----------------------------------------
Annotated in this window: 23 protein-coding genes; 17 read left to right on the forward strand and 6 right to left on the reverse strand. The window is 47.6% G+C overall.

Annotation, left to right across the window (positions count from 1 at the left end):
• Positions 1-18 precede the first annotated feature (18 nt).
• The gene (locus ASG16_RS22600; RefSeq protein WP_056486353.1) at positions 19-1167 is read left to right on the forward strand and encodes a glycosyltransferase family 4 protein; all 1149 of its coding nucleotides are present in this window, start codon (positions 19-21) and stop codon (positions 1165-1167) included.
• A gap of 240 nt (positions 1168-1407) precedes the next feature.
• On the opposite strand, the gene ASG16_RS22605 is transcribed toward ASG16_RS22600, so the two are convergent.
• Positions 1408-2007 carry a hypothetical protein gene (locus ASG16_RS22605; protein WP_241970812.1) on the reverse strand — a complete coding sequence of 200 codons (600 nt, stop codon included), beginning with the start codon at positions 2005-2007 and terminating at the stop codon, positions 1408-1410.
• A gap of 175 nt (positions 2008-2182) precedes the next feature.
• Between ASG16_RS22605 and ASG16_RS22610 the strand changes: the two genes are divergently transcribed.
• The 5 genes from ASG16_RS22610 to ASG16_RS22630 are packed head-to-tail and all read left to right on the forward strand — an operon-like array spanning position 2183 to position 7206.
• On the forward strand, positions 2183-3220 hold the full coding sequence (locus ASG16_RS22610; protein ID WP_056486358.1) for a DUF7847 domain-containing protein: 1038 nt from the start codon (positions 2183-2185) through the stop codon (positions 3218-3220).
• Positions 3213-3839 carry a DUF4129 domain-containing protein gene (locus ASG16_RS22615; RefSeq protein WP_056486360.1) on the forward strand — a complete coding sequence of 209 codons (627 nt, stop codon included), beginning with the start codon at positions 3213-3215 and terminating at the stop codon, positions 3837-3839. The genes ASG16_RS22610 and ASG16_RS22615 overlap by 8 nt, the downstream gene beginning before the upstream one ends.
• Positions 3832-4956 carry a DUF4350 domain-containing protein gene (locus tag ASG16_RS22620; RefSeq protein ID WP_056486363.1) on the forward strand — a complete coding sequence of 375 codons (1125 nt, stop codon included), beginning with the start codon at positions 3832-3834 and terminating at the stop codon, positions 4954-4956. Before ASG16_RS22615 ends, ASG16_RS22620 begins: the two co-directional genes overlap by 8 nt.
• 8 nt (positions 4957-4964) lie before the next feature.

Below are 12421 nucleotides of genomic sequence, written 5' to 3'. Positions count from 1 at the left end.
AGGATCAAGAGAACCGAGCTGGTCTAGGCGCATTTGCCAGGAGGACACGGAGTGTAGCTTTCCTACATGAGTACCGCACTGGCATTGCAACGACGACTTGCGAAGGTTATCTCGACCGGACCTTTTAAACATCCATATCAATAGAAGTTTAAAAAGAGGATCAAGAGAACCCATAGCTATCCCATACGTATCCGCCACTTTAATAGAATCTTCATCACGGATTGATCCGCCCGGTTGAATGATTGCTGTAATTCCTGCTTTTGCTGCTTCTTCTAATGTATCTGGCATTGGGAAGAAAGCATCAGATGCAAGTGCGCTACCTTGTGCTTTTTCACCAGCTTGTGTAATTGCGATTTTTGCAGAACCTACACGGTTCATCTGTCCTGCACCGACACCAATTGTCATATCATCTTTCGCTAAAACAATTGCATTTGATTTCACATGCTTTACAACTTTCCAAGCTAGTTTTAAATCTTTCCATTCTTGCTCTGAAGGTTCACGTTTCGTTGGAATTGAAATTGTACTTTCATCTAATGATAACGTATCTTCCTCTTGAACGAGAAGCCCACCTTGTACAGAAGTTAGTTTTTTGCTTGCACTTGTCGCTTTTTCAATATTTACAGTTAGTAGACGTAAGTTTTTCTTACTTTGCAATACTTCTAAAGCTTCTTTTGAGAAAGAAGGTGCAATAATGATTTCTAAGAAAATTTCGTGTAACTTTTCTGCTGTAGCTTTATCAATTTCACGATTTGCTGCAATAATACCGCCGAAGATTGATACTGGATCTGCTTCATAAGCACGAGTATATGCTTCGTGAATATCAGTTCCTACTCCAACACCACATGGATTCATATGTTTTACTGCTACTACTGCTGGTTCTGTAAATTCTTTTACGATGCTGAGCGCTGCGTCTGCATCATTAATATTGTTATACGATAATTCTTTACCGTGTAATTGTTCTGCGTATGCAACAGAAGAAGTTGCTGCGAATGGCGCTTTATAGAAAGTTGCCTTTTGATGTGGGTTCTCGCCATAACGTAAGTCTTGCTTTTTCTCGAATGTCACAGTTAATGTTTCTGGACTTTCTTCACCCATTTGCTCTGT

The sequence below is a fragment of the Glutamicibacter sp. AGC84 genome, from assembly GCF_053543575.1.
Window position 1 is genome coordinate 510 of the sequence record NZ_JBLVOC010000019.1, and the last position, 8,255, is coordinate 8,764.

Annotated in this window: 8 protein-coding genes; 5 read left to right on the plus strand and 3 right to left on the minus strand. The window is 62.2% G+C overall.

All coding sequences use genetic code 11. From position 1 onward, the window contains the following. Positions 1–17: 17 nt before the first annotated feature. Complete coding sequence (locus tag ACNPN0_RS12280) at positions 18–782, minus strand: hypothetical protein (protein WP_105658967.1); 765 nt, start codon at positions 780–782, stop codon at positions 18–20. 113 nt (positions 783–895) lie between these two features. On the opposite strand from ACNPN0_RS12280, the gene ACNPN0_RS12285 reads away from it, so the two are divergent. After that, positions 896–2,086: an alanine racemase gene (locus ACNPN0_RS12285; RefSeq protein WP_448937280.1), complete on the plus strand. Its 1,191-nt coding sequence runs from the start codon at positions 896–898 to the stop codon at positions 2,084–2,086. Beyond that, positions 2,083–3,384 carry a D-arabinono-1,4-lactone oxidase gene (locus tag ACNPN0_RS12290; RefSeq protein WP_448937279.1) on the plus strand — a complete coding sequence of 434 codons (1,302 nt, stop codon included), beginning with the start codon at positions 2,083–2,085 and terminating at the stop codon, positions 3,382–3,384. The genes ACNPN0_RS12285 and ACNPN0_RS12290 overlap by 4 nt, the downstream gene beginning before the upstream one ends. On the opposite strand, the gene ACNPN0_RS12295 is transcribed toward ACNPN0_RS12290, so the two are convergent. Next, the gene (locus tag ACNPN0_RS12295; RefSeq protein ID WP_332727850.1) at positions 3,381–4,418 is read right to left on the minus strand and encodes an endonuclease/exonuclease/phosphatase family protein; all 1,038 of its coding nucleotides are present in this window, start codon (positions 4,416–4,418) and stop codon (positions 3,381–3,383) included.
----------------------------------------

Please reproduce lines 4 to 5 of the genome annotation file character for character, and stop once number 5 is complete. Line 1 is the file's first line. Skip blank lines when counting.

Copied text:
• The gene (locus ASG16_RS22600; RefSeq protein WP_056486353.1) at positions 19-1167 is read left to right on the forward strand and encodes a glycosyltransferase family 4 protein; all 1149 of its coding nucleotides are present in this window, start codon (positions 19-21) and stop codon (positions 1165-1167) included.
• A gap of 240 nt (positions 1168-1407) precedes the next feature.